Online Exhortation to Shoot Obama Was Protected Speech, 9th Circuit Rules
A federal appeals court has ruled that an exhortation to shoot then-candidate Barack Obama was protected speech.
The 2-1 decision by the San Francisco-based 9th U.S. Circuit Court of Appeals overturned the conviction of Walter Bagdasarian for threatening to kill a presidential candidate, report the San Francisco Chronicle and the Los Angeles Times blog L.A. Now.
Bagdasarian was convicted for writing “shoot the n—–” and predicting that Obama “will have a 50 cal in the head soon.” The La Mesa resident told investigators he was drunk when he wrote the comments.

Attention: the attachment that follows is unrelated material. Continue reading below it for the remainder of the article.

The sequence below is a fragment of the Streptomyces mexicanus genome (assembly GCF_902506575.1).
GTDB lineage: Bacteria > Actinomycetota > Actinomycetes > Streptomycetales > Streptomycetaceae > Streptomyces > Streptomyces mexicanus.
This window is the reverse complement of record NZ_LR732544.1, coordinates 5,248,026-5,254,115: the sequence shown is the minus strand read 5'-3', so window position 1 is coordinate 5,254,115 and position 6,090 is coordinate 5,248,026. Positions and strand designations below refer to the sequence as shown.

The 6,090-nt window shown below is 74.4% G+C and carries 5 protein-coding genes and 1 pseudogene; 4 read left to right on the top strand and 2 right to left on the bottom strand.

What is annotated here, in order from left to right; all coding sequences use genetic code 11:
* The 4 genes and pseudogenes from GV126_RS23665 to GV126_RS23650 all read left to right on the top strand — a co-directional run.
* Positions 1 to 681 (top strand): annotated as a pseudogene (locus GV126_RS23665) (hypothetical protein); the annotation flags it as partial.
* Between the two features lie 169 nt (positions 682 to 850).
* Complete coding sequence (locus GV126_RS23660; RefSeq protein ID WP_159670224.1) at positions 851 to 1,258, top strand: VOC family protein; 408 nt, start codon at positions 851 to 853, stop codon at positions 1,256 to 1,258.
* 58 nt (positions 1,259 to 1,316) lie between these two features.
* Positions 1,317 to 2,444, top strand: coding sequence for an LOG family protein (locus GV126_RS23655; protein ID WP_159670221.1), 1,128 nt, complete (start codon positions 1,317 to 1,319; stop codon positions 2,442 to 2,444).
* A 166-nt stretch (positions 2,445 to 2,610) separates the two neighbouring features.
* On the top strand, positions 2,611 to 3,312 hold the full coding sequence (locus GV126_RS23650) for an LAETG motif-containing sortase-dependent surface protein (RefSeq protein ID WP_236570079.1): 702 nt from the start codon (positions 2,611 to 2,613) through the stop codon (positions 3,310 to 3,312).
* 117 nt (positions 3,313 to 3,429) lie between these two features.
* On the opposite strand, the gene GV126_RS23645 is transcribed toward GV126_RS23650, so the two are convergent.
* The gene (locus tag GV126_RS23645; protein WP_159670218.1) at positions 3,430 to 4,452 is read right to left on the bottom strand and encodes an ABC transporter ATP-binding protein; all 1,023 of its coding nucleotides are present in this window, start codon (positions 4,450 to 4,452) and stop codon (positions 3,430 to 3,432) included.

The majority opinion (PDF) by Judge Stephen Reinhardt calls Bagdasarian “an especially unpleasant fellow” and his statements “particularly repugnant.” But his commentary “conveys no explicit or implicit threat” and is protected by the First Amendment, Reinhardt said. His majority opinion was joined by Chief Judge Alex Kozinski.
The Chronicle quotes UCLA law professor Eugene Volokh, who said the U.S. Supreme Court might be interested in the case. “This is a close case,” he told the newspaper. “The line between punishable threats and protected vituperation, or even protected advocacy of violence, is not completely clear.”